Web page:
The Northumbrian Coastline
The coastline of Geordieland covers a great distance and is probably the
most rugged and beautiful stretch of shoreline in the whole of Great Britain.
Most of this grandeur is easily accessible to tourists though in some cases
such as the Lindisfarne causeway the humble traveller will need to take
The North-East coast stretches from Whitby in the south through the great
bird sanctuaries of Cleveland, Northumberland and the Scottish borders. This
site will never be large enough to cover such a wondrous and awe inspiring
area, so for the benefits of the true Geordie heritage we shall concentrate
on the area of Northumberland.
To many visitors, the Northumberland coast is its
most attractive feature, especially the long, un-crowded sandy beaches. But
there are also many attractive fishing villages and little seaside resorts
to visit. Plus - of course - the many dramatic castles.
The 40 mile stretch
of coast from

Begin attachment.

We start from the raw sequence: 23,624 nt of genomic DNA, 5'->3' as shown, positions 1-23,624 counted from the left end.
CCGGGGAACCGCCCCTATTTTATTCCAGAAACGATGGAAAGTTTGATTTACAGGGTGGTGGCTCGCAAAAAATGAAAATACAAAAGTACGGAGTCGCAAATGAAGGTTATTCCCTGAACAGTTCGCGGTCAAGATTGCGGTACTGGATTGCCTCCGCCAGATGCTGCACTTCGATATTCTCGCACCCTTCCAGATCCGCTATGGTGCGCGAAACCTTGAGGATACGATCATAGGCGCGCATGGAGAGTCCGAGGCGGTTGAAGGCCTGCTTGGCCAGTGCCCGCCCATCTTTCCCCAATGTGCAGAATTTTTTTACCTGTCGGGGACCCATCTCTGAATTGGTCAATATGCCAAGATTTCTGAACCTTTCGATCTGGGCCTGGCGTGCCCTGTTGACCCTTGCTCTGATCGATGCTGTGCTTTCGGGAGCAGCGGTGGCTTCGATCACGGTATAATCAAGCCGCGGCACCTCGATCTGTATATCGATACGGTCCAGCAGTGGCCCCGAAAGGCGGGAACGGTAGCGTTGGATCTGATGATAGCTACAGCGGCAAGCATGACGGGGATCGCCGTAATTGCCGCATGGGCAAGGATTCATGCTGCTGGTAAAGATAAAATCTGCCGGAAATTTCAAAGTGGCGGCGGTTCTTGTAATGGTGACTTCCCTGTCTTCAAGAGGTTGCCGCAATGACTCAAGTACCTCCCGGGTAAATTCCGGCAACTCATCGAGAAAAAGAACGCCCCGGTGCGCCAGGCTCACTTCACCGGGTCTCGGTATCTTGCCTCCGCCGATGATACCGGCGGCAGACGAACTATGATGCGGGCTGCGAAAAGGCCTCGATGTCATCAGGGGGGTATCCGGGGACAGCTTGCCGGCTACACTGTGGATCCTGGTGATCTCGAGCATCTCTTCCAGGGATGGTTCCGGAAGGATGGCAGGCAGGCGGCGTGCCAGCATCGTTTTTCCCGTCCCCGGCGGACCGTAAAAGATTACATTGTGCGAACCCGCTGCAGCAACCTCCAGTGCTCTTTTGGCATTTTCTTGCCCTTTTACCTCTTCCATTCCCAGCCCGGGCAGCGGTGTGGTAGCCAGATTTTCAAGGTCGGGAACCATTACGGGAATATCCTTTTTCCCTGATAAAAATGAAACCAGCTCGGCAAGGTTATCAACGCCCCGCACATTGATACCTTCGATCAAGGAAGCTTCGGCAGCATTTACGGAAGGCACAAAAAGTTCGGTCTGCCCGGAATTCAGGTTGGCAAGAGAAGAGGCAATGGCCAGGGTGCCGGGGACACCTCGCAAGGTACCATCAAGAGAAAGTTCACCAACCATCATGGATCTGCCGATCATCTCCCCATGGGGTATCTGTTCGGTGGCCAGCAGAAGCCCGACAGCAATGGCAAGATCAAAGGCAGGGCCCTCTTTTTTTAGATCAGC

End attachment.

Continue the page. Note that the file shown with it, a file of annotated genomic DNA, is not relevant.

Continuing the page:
Berwick-upon-Tweed has been officially recognised as both a
"Heritage Coast" and an "Area of Outstanding Natural Beauty" - to be
conserved on behalf of the nation. You are welcome to enjoy the coast but
please always follow the
The many attractions of the Heritage Coast include
Warkworth Castle, the red-roofed resort of
Alnmouth, the village of
Craster and nearby
Dunstanburgh Castle, the sweeping sands of Beadnell Bay, the
attractive resort of
Bamburgh Castle and village, and of course
Lindisfarne Priory and
The Northumberland Coastal Route is a 35
mile signed route from Druridge Bay (the A1068/B1337 junction) to Belford on
the A1, 5 miles south of Holy Island. There are two southern access routes
from the A1 via Morpeth and from the A19, near Cramlington, via the A189. It
is therefore possible to turn the route into a circular journey by returning
from Belford via the A1. Look out for the white on brown "castle and waves"
sign which mark the route.
View a map showing the